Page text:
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Southern California vs. Northern California—it’s a rivalry that’s lasted decades. SoCal is the southern region of California, generally considered the region below Fresno and San Luis Obispo in the central part of the state. SoCal borders Tijuana, Mexico to the south. NorCal is the region occupied by the San Francisco Bay area and everything north of it, up to the Oregon border.
There are so many differences between the two regions that some suggest dividing the state in two. But despite those differences, there’s one thing most Californians can agree on: The Golden State is a wonderful place to live. Read on to explore the differences between retiring in SoCal vs. NorCal.
While both NorCal and SoCal boast mostly mild, temperate weather, SoCal claims the most idyllic climate with an average of 284 sunny days per year in Los Angeles. Southern California sees average highs between 75 and 78 degrees and average lows between 52 and 56 degrees.
NorCal is only slightly cooler, with average highs between 70 and 75 degrees and average lows between 47 and 50 degrees. Northern California experiences an average of 259 sunny days in San Francisco. Those who like being within driving distance of snow in the winter will appreciate both areas, where one can be just a few hours away from fresh, white powder.
Both NorCal and SoCal have both affordable areas and extremely expensive areas. Generally speaking, the closer one gets to the coast or a big city, the more expensive housing becomes. NorCal’s tech boom, however, has pushed Bay Area housing prices to the highest in the nation.
Some of the more affordable areas that have captured the attention of retirees include SoCal’s Inland Empire, where there are 55+ communities selling homes from the low $100s, and NorCal’s Sacramento Area, which boasts 55+ communities selling homes from the low $200s.
In Northern California, ancient redwood forests like the Muir Woods and Sequoia National Park offer scenic hiking, and Yosemite National Park boasts stunning waterfalls, giant rock peaks, and picturesque valleys. In SoCal, the coastline is breathtaking, and Death Valley, as well as Joshua Tree National Park, offers undisturbed desert scenery.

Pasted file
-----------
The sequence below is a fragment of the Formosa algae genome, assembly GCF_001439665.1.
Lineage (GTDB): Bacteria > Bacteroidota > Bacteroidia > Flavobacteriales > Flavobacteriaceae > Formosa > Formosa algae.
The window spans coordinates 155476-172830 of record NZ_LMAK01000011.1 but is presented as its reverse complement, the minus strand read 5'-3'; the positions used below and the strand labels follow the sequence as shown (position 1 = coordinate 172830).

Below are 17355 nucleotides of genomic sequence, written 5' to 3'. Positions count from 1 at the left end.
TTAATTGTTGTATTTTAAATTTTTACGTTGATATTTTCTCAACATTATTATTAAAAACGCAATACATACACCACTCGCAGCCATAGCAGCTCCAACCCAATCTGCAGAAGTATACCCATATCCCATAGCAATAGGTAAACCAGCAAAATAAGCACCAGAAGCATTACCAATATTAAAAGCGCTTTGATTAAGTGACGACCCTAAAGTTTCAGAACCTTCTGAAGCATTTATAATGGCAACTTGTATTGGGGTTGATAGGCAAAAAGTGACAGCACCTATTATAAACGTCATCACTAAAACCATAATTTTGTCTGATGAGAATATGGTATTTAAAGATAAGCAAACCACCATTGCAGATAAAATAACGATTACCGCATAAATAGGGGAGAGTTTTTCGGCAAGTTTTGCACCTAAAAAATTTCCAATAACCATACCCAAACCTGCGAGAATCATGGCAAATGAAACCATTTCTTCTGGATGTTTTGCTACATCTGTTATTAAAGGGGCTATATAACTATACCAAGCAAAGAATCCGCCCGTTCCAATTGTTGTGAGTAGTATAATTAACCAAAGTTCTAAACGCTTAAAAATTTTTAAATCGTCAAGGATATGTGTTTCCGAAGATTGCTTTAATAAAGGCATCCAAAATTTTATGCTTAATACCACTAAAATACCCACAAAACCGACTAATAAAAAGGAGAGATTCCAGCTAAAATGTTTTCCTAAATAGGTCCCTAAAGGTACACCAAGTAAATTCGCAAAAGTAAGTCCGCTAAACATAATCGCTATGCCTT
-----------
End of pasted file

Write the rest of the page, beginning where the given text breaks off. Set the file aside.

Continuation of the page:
Both areas also have lovely lake areas, with Lake Tahoe in NorCal and Big Bear Lake in SoCal, among many others. With NorCal’s abundance of stunning national parks, iconic redwoods, and verdant valleys, and SoCal’s sparkling, sunny beaches and majestic desert areas, it’s just too difficult to say which area is prettier.
Entertainment and Culture
With such a diverse population and thriving job market, the Bay Area in NorCal offers a variety of entertainment options. Catch an opera or a Broadway preview in San Francisco or visit one of the many museums in the state’s capital, Sacramento. Nearby Napa Valley boasts a thriving and historic wine industry to explore, plus a staggering amount of highly acclaimed restaurants.
There’s also plenty to see and do in SoCal, especially in Hollywood. With plenty of museums, tours, and shows, Los Angeles is a melting pot of people and cultures, providing a wide variety of authentic cuisines, eclectic neighborhoods, and dazzling shops.
The sunny, Mediterranean climate of Southern California allows for year-round outdoor fun from hiking in the Hollywood Hills to surfing at Huntington Beach. Playing golf and pickleball year-round is common, and places for skiing, snowshoeing, and sledding are just a few hours away from the coast in the winter.
In NorCal, locals head to Lake Tahoe to ski all winter and into spring. But for a sunny day at the beach, they head south to SoCal, where the warmer weather (by just a few degrees) makes a big difference.
According to a San Francisco Chronicle story from 2018, health care costs 30 percent more in Northern California than in Southern California. That doesn’t mean, however, that the quality of health care is better in SoCal. But according to the article, “People living in areas where there is a greater consolidation among hospitals, physician groups, and insurance companies pay more for health care.”
Traffic and Population
Los Angeles is infamous for its congested freeways, where it often takes hours to get only a few miles away during high-traffic times. Similarly, the Bay Area sees its fair share of gridlock and commuter traffic, although not quite to the extent SoCal does.
NorCal also wins for public transportation, thanks in part to BART, the convenient Bay Area Rapid Transit train system. Public transportation is not as well established in SoCal, although there is the LA Metro train. Southern California is also more crowded, as a whole, with a population of roughly 23 million. Northern California’s population is around 15 million.
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